Oct
07
2008

Picture this with more balls: Nice, huh?
Picture this with more balls: Nice, huh?Courtesy Echo_29
Southern California is ball-crazy! Sure, everyone loves balls, from babies to seniors, but SoCal has brought it to a whole new level.

Los Angeles, in particular, is doing things with balls I’d never even thought of. They’re putting them in the water… by the millions! Millions of balls in the water, I guess, will make it better to drink.

The issue here is cancer. Or carcinogens—materials that can cause cancer. So the issue here is cancer.

Bromide, a naturally occurring ion of the element bromine, happens to be found in Los Angeles’ reservoirs. Bromine isn’t much to worry about on its own, but it turns out that the ion interacts with chlorine and sunlight (both of which are also found in the LA reservoirs) to form bromates, a group of chemicals that contain carcinogens. I couldn’t find a reference that explains it fully, but it looks like this is how it (basically) works: chlorine dioxide, the form of chlorine we use to treat drinking water, breaks down in sunlight into chlorine and oxygen. The bromide ions end up grabbing on to some oxygen to form BrO3, the bromate anion (“anion” just means that it’s a molecule with a negative charge). When that negatively charged bromate anion combines with a positively charged ion, a bromate is formed. And those are, as we’ve established, often bad. The combination of sunlight, bromide, and chlorine in LA’s reservoirs means that their water sources are becoming contaminated with bromates.

So thank goodness for balls, lots of balls. The Los Angeles Department of Water and Power means to solve the problem by removing sunlight from the situation. In about five years a huge underground reservoir should be finished, but until then LA has decided that the best way to block sunlight from the water is to cover it with millions and millions of black, plastic balls. They’ll float, and allow most things, but not sunlight, to pass through them. And they’ll look super crazy.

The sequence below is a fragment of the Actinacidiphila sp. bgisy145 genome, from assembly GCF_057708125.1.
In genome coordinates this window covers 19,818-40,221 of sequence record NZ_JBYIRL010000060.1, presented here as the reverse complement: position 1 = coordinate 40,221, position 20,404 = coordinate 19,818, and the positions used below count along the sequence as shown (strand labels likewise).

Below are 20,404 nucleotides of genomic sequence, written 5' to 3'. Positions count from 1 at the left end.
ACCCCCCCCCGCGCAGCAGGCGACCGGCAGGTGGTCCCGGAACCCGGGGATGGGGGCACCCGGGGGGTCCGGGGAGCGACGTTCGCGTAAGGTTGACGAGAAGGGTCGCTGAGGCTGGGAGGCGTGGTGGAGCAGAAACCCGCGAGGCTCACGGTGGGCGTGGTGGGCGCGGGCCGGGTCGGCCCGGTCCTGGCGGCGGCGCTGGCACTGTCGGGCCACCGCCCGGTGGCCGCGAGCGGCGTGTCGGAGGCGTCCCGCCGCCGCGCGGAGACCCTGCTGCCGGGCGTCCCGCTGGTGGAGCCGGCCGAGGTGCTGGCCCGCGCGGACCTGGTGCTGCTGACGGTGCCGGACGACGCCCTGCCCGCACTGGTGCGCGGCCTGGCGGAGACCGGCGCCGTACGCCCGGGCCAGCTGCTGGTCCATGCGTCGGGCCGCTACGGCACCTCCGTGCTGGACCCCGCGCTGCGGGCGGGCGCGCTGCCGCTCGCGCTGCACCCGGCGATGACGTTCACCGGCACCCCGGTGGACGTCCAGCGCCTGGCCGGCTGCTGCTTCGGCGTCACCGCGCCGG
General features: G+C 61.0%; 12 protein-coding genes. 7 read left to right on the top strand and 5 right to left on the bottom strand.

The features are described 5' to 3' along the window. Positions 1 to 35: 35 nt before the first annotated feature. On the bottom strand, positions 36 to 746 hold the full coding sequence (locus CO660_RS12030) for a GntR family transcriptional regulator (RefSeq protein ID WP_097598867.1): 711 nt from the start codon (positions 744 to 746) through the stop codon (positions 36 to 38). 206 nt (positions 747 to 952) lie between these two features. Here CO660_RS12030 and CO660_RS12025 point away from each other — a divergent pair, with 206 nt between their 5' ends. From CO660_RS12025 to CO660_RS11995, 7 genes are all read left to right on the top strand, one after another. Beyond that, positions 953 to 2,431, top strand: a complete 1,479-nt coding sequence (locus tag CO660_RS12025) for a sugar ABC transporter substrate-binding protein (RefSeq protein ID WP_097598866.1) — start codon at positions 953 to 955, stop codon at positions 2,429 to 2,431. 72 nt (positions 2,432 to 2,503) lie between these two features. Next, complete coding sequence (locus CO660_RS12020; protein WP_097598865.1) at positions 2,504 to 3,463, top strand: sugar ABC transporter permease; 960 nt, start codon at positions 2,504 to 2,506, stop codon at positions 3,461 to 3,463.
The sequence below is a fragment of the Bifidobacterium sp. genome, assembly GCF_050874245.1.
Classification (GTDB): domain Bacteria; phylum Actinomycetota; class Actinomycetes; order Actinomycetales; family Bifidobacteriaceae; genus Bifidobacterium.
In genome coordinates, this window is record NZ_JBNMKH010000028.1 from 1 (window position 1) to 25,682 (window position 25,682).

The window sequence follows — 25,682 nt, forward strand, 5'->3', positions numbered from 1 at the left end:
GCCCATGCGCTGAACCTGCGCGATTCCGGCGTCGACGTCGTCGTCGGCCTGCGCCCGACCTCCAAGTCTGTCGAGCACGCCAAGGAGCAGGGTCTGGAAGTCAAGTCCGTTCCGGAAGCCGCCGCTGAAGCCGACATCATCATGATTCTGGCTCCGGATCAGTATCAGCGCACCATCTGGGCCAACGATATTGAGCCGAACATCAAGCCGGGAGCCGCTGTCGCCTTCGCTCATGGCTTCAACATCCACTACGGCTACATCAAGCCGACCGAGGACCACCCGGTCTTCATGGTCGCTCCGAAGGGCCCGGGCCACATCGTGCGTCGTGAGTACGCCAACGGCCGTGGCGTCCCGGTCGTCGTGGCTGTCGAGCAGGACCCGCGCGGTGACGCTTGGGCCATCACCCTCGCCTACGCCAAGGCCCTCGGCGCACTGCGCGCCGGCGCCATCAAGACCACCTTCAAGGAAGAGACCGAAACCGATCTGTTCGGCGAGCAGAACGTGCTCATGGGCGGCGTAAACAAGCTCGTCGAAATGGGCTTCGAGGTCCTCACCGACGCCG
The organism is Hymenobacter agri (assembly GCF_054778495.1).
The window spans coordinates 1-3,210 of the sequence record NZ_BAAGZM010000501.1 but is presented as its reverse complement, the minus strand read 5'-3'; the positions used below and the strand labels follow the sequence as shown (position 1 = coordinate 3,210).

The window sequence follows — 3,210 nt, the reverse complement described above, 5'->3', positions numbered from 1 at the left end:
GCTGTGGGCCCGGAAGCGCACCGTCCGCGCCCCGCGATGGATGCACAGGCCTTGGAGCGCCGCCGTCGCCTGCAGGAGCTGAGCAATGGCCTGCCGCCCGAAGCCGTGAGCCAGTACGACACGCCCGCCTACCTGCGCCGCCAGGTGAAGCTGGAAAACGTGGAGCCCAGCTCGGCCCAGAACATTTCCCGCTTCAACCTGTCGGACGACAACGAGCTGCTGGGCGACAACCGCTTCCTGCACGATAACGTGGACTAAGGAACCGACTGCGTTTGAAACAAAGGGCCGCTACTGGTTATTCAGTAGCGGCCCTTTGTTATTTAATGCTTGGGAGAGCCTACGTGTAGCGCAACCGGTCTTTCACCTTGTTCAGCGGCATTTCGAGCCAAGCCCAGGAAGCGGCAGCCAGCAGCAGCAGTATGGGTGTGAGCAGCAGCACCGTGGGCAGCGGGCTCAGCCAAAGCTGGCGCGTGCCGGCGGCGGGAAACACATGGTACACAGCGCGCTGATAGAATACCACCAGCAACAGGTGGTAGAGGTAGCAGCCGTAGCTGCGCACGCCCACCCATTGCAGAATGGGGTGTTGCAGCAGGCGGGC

As we all know, however, you don’t just fill up a couple 10-acre reservoirs with balls in a weekend. Plus, the ball-making company can only produce about 100,000 balls a day, and there’s no doubt a great demand for balls beyond LADWP’s 6.5 million ball order. So this going to be a lengthy project. Over the next four years the Ivanhoe and Elysian reservoirs will be filled with about 3 million balls each. And then the underground reservoir will be ready. I expect there may be some spare balls around LA at that point.

Here’s more on the trouble with Bromates in drinking water.

And here’s more on balls.

Your Comments, Thoughts, Questions, Ideas

dlzc's picture
dlzc says:

This bromate photoproduction did not involve chlorine dioxide, but "liquid chlorine".

The US-EPA decided that bromate anion was a carcinogen based on potassium bromate studies:

http://www.epa.gov/NCEA/iris/subst/1002.htm

... some of the target organisms were tested against potassium carbonate, and had the same cancer response. But "carbonate" is hardness and is present in all waters, so it was not called a carcinogen, nor did the US-EPA see fit to question their fiat against bromate et al.

Sodium bromate has been extensively tested, and has shown no carcinogenic behavior:

http://www.ncbi.nlm.nih.gov/pubmed/18784759?ordinalpos=2&itool=EntrezSys...

(Its a little dense... sorry.)

posted on Wed, 10/08/2008 - 2:33pm
JGordon's picture
JGordon says:

Thanks, dizc!

The article wasn't very clear, and I had to make some leaps. I wondered about that—I saw that potassium bromate is a carcinogen, but it was never mentioned if that was actually forming in the reservoirs. It's not, I guess? I appreciate the extra info.

Interesting, interesting...

posted on Wed, 10/08/2008 - 4:13pm

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